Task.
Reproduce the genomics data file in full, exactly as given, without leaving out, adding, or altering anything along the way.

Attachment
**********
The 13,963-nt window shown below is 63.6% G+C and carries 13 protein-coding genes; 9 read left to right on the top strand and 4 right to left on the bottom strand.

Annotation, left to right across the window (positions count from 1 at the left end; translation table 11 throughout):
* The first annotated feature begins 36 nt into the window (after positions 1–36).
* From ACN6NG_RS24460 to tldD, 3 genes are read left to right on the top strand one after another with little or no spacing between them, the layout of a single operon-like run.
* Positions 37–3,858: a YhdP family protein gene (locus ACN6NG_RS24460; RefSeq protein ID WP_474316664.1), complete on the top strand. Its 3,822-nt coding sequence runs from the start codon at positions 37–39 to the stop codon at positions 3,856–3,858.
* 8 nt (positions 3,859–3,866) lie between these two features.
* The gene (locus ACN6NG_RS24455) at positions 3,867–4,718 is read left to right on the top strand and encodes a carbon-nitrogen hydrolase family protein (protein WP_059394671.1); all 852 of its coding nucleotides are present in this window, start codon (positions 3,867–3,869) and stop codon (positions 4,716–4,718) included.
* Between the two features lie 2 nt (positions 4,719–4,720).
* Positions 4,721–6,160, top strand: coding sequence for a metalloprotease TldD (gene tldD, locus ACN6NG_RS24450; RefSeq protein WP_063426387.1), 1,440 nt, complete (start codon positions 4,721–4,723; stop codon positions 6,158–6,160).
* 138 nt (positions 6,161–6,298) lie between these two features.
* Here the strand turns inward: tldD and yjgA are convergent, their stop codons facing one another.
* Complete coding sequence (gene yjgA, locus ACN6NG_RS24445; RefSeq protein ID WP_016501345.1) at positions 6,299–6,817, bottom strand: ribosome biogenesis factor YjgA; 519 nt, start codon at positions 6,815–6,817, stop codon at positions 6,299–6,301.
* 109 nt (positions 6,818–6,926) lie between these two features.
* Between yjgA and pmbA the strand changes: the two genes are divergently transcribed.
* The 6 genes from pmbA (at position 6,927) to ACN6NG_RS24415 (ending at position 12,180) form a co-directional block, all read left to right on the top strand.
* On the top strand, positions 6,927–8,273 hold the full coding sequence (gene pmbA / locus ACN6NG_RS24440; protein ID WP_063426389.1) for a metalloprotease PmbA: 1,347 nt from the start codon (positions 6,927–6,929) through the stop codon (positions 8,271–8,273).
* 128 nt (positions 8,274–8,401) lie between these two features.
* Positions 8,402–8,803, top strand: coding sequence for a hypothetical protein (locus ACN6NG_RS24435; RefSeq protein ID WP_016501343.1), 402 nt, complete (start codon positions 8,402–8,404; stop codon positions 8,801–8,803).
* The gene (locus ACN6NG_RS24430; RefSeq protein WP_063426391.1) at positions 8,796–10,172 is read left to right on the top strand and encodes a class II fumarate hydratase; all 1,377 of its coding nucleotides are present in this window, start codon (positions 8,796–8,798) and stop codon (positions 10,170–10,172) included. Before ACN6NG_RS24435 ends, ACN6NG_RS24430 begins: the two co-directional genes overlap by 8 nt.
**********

The 13,963-nt window shown below is 63.6% G+C and carries 13 protein-coding genes; 9 read left to right on the top strand and 4 right to left on the bottom strand.

Annotation, left to right across the window (positions count from 1 at the left end; translation table 11 throughout):
* The first annotated feature begins 36 nt into the window (after positions 1–36).
* From ACN6NG_RS24460 to tldD, 3 genes are read left to right on the top strand one after another with little or no spacing between them, the layout of a single operon-like run.
* Positions 37–3,858: a YhdP family protein gene (locus ACN6NG_RS24460; RefSeq protein ID WP_474316664.1), complete on the top strand. Its 3,822-nt coding sequence runs from the start codon at positions 37–39 to the stop codon at positions 3,856–3,858.
* 8 nt (positions 3,859–3,866) lie between these two features.
* The gene (locus ACN6NG_RS24455) at positions 3,867–4,718 is read left to right on the top strand and encodes a carbon-nitrogen hydrolase family protein (protein WP_059394671.1); all 852 of its coding nucleotides are present in this window, start codon (positions 3,867–3,869) and stop codon (positions 4,716–4,718) included.
* Between the two features lie 2 nt (positions 4,719–4,720).
* Positions 4,721–6,160, top strand: coding sequence for a metalloprotease TldD (gene tldD, locus ACN6NG_RS24450; RefSeq protein WP_063426387.1), 1,440 nt, complete (start codon positions 4,721–4,723; stop codon positions 6,158–6,160).
* 138 nt (positions 6,161–6,298) lie between these two features.
* Here the strand turns inward: tldD and yjgA are convergent, their stop codons facing one another.
* Complete coding sequence (gene yjgA, locus ACN6NG_RS24445; RefSeq protein ID WP_016501345.1) at positions 6,299–6,817, bottom strand: ribosome biogenesis factor YjgA; 519 nt, start codon at positions 6,815–6,817, stop codon at positions 6,299–6,301.
* 109 nt (positions 6,818–6,926) lie between these two features.
* Between yjgA and pmbA the strand changes: the two genes are divergently transcribed.
* The 6 genes from pmbA (at position 6,927) to ACN6NG_RS24415 (ending at position 12,180) form a co-directional block, all read left to right on the top strand.
* On the top strand, positions 6,927–8,273 hold the full coding sequence (gene pmbA / locus ACN6NG_RS24440; protein ID WP_063426389.1) for a metalloprotease PmbA: 1,347 nt from the start codon (positions 6,927–6,929) through the stop codon (positions 8,271–8,273).
* 128 nt (positions 8,274–8,401) lie between these two features.
* Positions 8,402–8,803, top strand: coding sequence for a hypothetical protein (locus ACN6NG_RS24435; RefSeq protein ID WP_016501343.1), 402 nt, complete (start codon positions 8,402–8,404; stop codon positions 8,801–8,803).
* The gene (locus ACN6NG_RS24430; RefSeq protein WP_063426391.1) at positions 8,796–10,172 is read left to right on the top strand and encodes a class II fumarate hydratase; all 1,377 of its coding nucleotides are present in this window, start codon (positions 8,796–8,798) and stop codon (positions 10,170–10,172) included. Before ACN6NG_RS24435 ends, ACN6NG_RS24430 begins: the two co-directional genes overlap by 8 nt.